Harley-Davidson is betting big on its first production electric motorcycle, the Livewire and if you want to buy one, you better bet big too -- in Vegas, that is. Harley announced on Monday at CES that the Livewire is now available for preorder with plans to go into production this fall. Though if you want in on the future, you'll have to pay H-D $29,799 of your hard-earned American dollars for the privilege.
If that seems like a boatload of greenbacks for a two-wheeled conveyance, it is, but Harleys have never really been what you'd call "cheap" so what exactly is the Motor Company planning on giving you for your money?
Well, to start, Livewire will do 110 miles on a charge, though Harley states in its press release that those are urban miles, so if you plan to go full-on Wild Hogs, expect significantly less range. Livewire will make the sprint to 60 miles per hour in 3.5 seconds which would be great for a car but is nothing to write home about when it comes to motorcycles.
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Based on photos, the Livewire looks like a more aggressive and sporty machine than your average Harley-Davidson model and the marketing materials for the bike tell us that it has lean-sensitive anti-lock brakes and traction control. Both of these are excellent features to have, especially in something that has the instant torque of an electric vehicle.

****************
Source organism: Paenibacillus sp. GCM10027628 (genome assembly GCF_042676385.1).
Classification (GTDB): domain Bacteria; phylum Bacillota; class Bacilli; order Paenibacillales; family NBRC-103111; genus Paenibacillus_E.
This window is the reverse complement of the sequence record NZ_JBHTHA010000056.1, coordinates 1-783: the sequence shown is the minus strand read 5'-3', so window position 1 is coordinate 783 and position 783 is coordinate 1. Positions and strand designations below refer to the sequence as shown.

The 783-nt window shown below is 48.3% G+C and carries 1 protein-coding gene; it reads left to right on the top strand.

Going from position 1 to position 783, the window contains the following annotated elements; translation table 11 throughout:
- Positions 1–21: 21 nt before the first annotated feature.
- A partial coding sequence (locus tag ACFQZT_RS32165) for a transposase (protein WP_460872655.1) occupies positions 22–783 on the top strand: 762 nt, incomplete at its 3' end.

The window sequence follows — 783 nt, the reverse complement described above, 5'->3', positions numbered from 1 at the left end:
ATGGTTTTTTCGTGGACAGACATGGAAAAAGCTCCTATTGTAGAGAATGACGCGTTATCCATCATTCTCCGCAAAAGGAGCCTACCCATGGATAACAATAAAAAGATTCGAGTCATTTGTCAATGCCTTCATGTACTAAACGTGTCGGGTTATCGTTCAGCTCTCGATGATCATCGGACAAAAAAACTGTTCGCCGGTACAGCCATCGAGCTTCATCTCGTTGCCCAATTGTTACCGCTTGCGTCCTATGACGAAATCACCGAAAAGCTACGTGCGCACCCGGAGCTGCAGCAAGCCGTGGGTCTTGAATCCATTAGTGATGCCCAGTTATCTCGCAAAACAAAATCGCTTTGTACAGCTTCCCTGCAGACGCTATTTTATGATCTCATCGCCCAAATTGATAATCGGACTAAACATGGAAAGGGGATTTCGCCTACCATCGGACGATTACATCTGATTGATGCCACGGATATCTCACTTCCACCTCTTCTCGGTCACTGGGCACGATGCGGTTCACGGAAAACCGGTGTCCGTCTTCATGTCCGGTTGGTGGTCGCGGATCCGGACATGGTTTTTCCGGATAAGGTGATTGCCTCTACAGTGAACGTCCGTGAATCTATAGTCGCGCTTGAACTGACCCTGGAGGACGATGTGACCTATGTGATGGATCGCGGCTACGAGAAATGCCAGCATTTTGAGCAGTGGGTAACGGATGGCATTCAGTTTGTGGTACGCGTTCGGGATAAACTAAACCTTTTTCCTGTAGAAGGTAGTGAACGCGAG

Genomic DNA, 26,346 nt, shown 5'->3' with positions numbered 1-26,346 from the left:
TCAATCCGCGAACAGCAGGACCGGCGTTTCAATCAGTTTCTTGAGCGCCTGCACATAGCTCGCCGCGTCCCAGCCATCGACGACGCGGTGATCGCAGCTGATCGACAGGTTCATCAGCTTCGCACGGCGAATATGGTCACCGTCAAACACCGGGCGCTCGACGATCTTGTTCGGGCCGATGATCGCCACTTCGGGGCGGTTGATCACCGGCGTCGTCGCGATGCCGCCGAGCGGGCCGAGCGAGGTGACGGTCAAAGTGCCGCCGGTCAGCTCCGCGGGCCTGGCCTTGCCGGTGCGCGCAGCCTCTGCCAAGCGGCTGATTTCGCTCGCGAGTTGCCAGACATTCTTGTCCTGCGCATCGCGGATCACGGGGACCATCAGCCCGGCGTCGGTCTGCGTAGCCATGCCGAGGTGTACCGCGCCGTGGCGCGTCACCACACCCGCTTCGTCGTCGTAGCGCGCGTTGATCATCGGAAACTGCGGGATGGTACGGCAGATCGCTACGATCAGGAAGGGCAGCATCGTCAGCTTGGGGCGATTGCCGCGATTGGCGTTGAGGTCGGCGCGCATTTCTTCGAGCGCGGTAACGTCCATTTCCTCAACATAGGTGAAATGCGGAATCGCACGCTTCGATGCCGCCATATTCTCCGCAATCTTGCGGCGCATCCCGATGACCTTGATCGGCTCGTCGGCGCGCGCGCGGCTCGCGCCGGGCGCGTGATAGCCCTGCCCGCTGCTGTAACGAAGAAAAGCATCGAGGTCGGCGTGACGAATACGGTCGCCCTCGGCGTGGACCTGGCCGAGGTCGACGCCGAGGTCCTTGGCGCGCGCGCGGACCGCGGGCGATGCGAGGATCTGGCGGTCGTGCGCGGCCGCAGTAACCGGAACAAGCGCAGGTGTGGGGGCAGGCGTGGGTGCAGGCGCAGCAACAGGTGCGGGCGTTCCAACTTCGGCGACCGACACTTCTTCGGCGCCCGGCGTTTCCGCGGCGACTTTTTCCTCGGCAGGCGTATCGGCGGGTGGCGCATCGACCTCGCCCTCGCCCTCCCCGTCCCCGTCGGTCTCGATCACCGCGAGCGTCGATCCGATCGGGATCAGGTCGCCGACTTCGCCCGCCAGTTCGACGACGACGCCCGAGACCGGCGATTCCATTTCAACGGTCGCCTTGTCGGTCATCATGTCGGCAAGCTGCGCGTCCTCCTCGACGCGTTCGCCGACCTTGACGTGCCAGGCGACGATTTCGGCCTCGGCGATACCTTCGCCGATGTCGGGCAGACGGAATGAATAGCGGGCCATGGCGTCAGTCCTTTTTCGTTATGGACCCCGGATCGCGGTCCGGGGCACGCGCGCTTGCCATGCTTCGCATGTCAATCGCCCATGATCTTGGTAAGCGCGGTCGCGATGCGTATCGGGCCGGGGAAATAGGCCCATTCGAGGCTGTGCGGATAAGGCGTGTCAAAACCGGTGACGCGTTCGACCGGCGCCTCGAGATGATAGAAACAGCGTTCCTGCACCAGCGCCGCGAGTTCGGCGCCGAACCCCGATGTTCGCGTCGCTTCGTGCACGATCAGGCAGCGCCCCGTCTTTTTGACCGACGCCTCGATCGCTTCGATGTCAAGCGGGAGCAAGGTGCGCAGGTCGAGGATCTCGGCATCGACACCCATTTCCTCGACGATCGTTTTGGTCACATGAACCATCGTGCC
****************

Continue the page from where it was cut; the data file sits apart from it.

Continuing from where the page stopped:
Another thing you can generally expect for your money when you're looking at a Harley is that it will be very well-built with excellent finishes, and the Livewire will probably live up to its family legacy on that front. Riders will also get access to a Livewire-specific app that will offer up service and maintenance notices, charging locations and vehicle location data, in case some ne'er-do-well attempts to purloin your fancy new electric motorbike.
The other thing that we now know about the Livewire is that the "Revelation" electric drivetrain produces a new, futuristic "signature Harley-Davidson sound" which we can only assume is either a robotic voice making the classic potato-potato sound of Harley's 45-degree V-twin engine or the noise that cars make on the Jetsons. We're hoping for the latter.
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